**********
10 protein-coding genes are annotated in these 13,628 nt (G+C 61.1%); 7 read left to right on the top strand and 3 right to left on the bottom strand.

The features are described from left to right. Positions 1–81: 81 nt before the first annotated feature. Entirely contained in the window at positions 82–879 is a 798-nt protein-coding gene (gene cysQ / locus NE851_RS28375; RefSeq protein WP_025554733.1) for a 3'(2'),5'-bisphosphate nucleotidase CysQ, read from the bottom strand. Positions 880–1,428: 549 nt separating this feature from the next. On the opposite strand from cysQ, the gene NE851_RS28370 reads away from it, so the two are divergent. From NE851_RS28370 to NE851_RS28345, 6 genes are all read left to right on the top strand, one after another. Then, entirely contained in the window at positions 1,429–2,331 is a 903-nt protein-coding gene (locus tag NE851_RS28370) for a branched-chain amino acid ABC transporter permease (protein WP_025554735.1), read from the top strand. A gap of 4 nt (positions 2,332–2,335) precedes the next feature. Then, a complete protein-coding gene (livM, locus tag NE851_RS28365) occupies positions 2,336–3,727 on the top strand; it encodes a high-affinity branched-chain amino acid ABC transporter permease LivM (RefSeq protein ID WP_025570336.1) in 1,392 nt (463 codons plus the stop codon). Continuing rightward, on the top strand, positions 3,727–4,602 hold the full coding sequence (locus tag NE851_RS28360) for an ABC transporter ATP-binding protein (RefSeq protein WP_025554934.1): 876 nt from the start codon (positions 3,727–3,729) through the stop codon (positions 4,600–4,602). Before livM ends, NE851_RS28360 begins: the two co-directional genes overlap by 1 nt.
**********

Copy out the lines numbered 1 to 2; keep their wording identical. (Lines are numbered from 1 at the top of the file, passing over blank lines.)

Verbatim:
10 protein-coding genes are annotated in these 13,628 nt (G+C 61.1%); 7 read left to right on the top strand and 3 right to left on the bottom strand.

The features are described from left to right. Positions 1–81: 81 nt before the first annotated feature. Entirely contained in the window at positions 82–879 is a 798-nt protein-coding gene (gene cysQ / locus NE851_RS28375; RefSeq protein WP_025554733.1) for a 3'(2'),5'-bisphosphate nucleotidase CysQ, read from the bottom strand. Positions 880–1,428: 549 nt separating this feature from the next. On the opposite strand from cysQ, the gene NE851_RS28370 reads away from it, so the two are divergent. From NE851_RS28370 to NE851_RS28345, 6 genes are all read left to right on the top strand, one after another. Then, entirely contained in the window at positions 1,429–2,331 is a 903-nt protein-coding gene (locus tag NE851_RS28370) for a branched-chain amino acid ABC transporter permease (protein WP_025554735.1), read from the top strand. A gap of 4 nt (positions 2,332–2,335) precedes the next feature. Then, a complete protein-coding gene (livM, locus tag NE851_RS28365) occupies positions 2,336–3,727 on the top strand; it encodes a high-affinity branched-chain amino acid ABC transporter permease LivM (RefSeq protein ID WP_025570336.1) in 1,392 nt (463 codons plus the stop codon). Continuing rightward, on the top strand, positions 3,727–4,602 hold the full coding sequence (locus tag NE851_RS28360) for an ABC transporter ATP-binding protein (RefSeq protein WP_025554934.1): 876 nt from the start codon (positions 3,727–3,729) through the stop codon (positions 4,600–4,602). Before livM ends, NE851_RS28360 begins: the two co-directional genes overlap by 1 nt.